"Some clubs are in serious trouble because there are no fish in their waters and that has a knock-on effect to the tackle trade, Less fish means less anglers and loss tackle sold.
"The Royal Society for the Protection of Birds doesn't seem to appreciate the gravity of the situation. If herons and grebes started to die, then perhaps they would look at the problem more seriously."
One vociferous supporter of the "shoot to kill" policy is Angling Times and, in a recent edition, they stated: "Each year the Black Plague spreads its devastation across Britain's waters, with the birds ravaging every canal, lake and river in their path.
"Shooting restrictions are so severe that those prepared to fight do so with the risk of prosecution hanging over them. Unless the cormorants are halted, angling faces an inevitable wipe out."
Angling Times have controversially printed some pictures of cormorants shot illegally and the paper added: "If you had any doubt about the size and seriousness of the threat, you need only look at the contents of one bird's stomach, There were 13 1oz and 2oz perch slaughtered by a fish- eating machine too efficient they can wipe out a whole fishery in just a few weeks."
Many private owners have been forced into taking the law into their own hands to protect their own livelihood and Angling Times does not condemn them for that.
But Robin Wynde, the RSPB's policy officer, said: "We believe it is completely inappropriate and irresponsible for the Angling Times to incite people to break the law.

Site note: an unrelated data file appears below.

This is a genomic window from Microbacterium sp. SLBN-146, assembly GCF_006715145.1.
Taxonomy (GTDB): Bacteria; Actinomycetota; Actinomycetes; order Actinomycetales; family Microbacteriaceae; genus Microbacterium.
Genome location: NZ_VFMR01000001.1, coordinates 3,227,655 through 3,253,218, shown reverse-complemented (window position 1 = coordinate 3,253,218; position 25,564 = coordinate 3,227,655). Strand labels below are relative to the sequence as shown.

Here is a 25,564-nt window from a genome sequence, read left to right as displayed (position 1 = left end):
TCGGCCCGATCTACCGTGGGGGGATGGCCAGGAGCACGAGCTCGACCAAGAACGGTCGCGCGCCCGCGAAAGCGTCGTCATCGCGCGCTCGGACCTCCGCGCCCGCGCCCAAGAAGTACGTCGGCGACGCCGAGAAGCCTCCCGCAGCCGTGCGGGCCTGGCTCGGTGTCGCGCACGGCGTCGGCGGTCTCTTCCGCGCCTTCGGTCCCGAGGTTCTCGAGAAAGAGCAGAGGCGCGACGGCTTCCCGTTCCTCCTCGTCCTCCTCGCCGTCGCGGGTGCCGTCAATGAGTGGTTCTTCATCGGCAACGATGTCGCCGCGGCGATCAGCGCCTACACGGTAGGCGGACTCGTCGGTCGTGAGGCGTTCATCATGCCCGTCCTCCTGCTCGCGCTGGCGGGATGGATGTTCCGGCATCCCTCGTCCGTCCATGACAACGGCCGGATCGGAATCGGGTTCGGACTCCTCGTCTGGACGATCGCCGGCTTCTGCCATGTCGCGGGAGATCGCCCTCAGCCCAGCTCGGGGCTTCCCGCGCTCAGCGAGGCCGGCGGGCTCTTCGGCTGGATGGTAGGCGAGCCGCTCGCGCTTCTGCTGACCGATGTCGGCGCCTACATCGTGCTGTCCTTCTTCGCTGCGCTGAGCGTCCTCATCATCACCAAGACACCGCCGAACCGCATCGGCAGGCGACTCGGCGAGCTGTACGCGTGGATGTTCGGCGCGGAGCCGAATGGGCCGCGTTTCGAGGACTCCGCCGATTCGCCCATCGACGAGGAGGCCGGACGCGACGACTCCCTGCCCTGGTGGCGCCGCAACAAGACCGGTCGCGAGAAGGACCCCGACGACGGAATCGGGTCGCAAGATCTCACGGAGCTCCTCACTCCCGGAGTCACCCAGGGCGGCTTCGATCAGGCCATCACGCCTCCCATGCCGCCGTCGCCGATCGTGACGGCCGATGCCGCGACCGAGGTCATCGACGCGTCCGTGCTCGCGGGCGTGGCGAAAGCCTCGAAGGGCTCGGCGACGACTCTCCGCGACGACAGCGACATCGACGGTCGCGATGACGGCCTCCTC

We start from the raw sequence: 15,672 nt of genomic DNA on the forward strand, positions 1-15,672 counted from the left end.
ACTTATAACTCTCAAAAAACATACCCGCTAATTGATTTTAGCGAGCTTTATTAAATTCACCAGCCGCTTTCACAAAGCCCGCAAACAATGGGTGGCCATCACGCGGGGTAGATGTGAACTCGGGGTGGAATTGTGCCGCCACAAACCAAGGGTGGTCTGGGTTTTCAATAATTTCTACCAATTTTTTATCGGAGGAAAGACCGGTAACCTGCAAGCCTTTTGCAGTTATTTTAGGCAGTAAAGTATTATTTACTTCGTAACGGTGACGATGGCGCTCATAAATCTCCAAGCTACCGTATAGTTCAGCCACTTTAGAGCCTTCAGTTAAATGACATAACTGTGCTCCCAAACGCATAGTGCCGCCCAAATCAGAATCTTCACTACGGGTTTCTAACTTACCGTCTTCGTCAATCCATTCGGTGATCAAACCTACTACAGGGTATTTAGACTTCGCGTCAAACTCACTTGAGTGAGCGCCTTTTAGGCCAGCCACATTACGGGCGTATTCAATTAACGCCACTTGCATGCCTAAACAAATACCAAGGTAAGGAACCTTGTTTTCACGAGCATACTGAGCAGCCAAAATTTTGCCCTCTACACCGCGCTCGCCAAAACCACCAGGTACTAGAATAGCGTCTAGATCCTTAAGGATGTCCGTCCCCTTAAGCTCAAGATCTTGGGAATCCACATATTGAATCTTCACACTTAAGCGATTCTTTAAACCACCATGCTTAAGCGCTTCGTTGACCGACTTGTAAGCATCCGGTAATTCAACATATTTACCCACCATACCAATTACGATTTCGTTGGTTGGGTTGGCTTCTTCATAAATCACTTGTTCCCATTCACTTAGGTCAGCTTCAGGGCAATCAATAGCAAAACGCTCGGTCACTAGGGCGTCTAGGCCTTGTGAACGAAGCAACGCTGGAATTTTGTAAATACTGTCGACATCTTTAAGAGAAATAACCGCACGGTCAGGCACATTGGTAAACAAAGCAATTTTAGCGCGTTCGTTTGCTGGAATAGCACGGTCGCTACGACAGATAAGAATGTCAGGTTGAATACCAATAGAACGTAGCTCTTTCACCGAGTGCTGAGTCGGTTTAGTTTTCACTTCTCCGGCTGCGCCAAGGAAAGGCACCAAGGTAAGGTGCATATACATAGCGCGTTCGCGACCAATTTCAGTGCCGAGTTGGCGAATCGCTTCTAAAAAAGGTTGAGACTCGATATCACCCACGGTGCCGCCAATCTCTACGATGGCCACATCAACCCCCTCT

"The law does provide an opportunity for fisheries managers, where there is serious damage, to apply to the Ministry of Agriculture for a licence to control limited numbers of birds.
"The Government has instituted a research programme into cormorants and that will detail, if necessary, what measures to take. That would include other non-destructive measures before shooting should be considered on a wider scale. In fact, there is a big question mark whether shooting is effective and we have to look at other solutions."
The National Federation of Anglers has also condemned the illegal shooting with a spokesman saying: "We must solve the cormorant problem by legal means. Flouting the law can only make it harder for us to get it changed as we believe it must be if angling's interests are to be properly protected.
The popular 170-acre lake at Fritton Lake Country World near Great Yarmouth once came up with a novel idea to scare cormorants - an American bald eagle named after Margaret Thatcher!